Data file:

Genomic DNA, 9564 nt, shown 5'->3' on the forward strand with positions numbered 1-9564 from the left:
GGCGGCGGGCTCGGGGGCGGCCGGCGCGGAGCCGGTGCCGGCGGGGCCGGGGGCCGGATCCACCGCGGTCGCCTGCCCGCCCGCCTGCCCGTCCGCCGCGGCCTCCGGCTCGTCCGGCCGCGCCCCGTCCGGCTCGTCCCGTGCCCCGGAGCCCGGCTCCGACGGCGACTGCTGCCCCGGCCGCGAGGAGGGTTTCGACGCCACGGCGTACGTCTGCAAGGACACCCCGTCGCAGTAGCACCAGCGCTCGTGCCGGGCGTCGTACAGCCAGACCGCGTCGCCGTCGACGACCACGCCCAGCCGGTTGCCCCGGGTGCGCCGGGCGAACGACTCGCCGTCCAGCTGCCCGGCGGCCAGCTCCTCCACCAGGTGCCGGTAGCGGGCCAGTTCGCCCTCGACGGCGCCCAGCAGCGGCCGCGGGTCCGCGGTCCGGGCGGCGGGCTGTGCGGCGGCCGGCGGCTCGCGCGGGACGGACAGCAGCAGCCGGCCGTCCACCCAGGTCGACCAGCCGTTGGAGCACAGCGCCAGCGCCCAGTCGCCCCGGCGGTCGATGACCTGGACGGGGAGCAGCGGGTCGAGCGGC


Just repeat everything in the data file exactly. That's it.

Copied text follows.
Genomic DNA, 9564 nt, shown 5'->3' on the forward strand with positions numbered 1-9564 from the left:
GGCGGCGGGCTCGGGGGCGGCCGGCGCGGAGCCGGTGCCGGCGGGGCCGGGGGCCGGATCCACCGCGGTCGCCTGCCCGCCCGCCTGCCCGTCCGCCGCGGCCTCCGGCTCGTCCGGCCGCGCCCCGTCCGGCTCGTCCCGTGCCCCGGAGCCCGGCTCCGACGGCGACTGCTGCCCCGGCCGCGAGGAGGGTTTCGACGCCACGGCGTACGTCTGCAAGGACACCCCGTCGCAGTAGCACCAGCGCTCGTGCCGGGCGTCGTACAGCCAGACCGCGTCGCCGTCGACGACCACGCCCAGCCGGTTGCCCCGGGTGCGCCGGGCGAACGACTCGCCGTCCAGCTGCCCGGCGGCCAGCTCCTCCACCAGGTGCCGGTAGCGGGCCAGTTCGCCCTCGACGGCGCCCAGCAGCGGCCGCGGGTCCGCGGTCCGGGCGGCGGGCTGTGCGGCGGCCGGCGGCTCGCGCGGGACGGACAGCAGCAGCCGGCCGTCCACCCAGGTCGACCAGCCGTTGGAGCACAGCGCCAGCGCCCAGTCGCCCCGGCGGTCGATGACCTGGACGGGGAGCAGCGGGTCGAGCGGC